Int J Med Sci Image

(View in new window)

 Figure 3 

Reducing pl-CSA through ChSy-2 knockout significantly impeded cell proliferation, migration, invasion and colony formation in vitro. A. Scratch-wound assay for cell migration at 0, 24 and 48 h. Scale bar, 100 µm. B. Transwell assay for cell invasion at 24 h. Scale bar, 100 µm. C. Soft agar colony formation assay for colony formation in vitro. Scale bar, 100 µm. D. Cell proliferation index curve using Cell Counting Kit-8 assays. E. The analysis of the scratch-wound width and migration ratio (distance of cell migration at 1 h) of cells based on scratch-wound assays for 48 h. F. The analysis of invading cell number. G. Analysis of clone numbers in soft agar assays for tumorigenesis. **P<0.01. pl-CSA, placental-like chondroitin sulfate A; ChSy-2, biosynthetic enzyme CS synthase-2.

Int J Med Sci Image

(View in new window)

 Figure 4 

Reducing pl-CSA through ChSy-2 knockout significantly inhibited tumorigenesis and metastasis of choriocarcinoma in vivo. A. Monitoring of subcutaneous tumorigenesis through the IVIS imaging system with D-luciferin at 2, 10, 18 and 26 d in vivo. B. Volume detection of subcutaneous tumors. Scale bar, 0.5 cm. C. Monitoring of tumor metastasis after tail vein injection of modified JEG3 cell lines through the IVIS imaging system with D-luciferin at 2, 10, 18 and 26 d in vivo. D. The mouse models were euthanized, and the visceral organs, including the heart, liver, spleen, lung, and kidney, were observed for the fluorescence of metastatic tissues ex vivo. E. The region of interest (ROI) analysis of the whole body for tumor metastasis. F. Serum hCG levels. G. Percent survival of mice with subcutaneous tumorigenesis. **P<0.01. pl-CSA, placental-like chondroitin sulfate A; ChSy-2, biosynthetic enzyme CS synthase-2. hCG, human chorionic gonadotropin.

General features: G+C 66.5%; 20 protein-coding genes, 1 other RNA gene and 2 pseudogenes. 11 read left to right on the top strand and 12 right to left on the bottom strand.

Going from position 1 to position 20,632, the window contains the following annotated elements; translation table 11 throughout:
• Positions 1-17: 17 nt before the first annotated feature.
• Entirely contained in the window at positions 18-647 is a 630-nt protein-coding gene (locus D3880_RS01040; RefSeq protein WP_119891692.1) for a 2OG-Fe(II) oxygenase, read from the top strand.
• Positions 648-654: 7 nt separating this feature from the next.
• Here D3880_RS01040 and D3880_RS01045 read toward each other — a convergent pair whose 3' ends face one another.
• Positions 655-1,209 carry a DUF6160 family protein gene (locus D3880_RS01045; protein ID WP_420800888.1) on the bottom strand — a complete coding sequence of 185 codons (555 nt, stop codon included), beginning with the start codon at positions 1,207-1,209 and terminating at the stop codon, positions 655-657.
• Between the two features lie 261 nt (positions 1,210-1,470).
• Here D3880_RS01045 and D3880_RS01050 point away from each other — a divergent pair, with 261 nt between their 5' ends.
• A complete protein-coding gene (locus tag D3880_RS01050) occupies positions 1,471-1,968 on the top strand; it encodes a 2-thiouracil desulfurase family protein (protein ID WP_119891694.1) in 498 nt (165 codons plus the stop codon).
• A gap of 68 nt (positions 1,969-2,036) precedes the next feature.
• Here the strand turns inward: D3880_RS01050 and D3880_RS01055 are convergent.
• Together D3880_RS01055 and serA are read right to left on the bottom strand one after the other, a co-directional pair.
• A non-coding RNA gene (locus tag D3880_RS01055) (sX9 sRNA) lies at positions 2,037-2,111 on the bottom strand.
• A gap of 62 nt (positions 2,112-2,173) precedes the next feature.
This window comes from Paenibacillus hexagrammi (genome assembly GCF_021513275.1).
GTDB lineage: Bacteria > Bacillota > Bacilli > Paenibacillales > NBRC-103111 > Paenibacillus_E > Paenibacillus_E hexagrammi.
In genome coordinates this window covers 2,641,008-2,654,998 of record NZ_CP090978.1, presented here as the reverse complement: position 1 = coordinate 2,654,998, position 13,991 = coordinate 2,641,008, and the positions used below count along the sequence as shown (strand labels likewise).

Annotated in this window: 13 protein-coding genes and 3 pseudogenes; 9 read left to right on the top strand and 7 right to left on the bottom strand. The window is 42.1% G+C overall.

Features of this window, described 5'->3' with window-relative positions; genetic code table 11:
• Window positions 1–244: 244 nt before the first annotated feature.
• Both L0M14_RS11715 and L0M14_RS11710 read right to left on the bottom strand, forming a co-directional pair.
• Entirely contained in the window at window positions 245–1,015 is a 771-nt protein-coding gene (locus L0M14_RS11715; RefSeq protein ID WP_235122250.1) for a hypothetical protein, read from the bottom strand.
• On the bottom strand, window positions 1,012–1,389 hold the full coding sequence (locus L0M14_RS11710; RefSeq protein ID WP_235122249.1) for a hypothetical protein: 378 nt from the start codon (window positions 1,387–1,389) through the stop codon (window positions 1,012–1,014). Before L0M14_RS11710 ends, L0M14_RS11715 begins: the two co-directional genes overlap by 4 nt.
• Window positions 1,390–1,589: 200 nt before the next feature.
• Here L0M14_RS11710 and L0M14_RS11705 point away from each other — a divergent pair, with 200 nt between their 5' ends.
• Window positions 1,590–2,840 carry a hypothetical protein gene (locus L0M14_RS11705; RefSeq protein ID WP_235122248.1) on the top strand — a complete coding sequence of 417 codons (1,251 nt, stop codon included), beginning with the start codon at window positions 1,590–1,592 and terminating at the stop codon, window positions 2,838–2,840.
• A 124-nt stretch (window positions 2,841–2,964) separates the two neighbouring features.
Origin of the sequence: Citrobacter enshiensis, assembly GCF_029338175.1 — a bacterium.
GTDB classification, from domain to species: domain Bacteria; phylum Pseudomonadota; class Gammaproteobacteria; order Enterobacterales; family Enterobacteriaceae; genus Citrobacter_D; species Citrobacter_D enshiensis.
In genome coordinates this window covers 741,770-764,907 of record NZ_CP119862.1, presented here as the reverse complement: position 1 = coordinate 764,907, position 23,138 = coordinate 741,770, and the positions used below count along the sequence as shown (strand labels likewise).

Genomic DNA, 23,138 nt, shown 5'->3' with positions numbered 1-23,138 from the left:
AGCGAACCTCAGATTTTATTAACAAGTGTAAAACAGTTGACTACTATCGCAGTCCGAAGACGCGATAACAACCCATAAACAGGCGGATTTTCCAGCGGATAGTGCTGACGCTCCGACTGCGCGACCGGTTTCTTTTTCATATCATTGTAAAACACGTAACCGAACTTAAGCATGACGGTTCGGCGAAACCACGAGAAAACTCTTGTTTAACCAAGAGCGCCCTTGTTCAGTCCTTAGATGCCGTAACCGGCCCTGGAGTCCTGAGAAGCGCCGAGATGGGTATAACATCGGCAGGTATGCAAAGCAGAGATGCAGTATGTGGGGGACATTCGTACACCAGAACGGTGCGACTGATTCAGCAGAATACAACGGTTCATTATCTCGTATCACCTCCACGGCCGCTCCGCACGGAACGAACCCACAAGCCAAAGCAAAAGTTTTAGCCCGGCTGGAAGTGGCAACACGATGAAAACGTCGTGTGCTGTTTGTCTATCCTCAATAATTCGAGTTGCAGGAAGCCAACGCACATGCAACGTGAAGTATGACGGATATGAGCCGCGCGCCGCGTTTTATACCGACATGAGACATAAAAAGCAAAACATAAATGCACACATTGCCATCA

Int J Med Sci Image

(View in new window)

Discussion

Choriocarcinoma has a high cure rate following chemotherapy with high-dose drug delivery, but it is associated with increased patient suffering [25]. It remains a very promising approach to explore biotherapy targets. A previous study demonstrated that pl-CSA-targeted nanoparticles loaded with low-dose doxorubicin strongly inhibited the tumorigenesis and metastasis of choriocarcinoma in vitro and in vivo [26], suggesting that targeting pl-CSA could be a promising treatment for choriocarcinoma. However, the intrinsic function of pl-CSA in the tumorigenesis and metastasis of choriocarcinoma remains unclear. In this study, we further demonstrated that the pl-CSA was a promising biomarker for choriocarcinoma treatment, and the content of pl-CSA in tumor tissues might imply grade malignancy. Pl-CSA content could be efficiently reduced by targeting its biosynthetic enzyme ChSy-2, suggesting a promising approach to treat choriocarcinoma through inhibiting ChSy-2/pl-CSA pathway.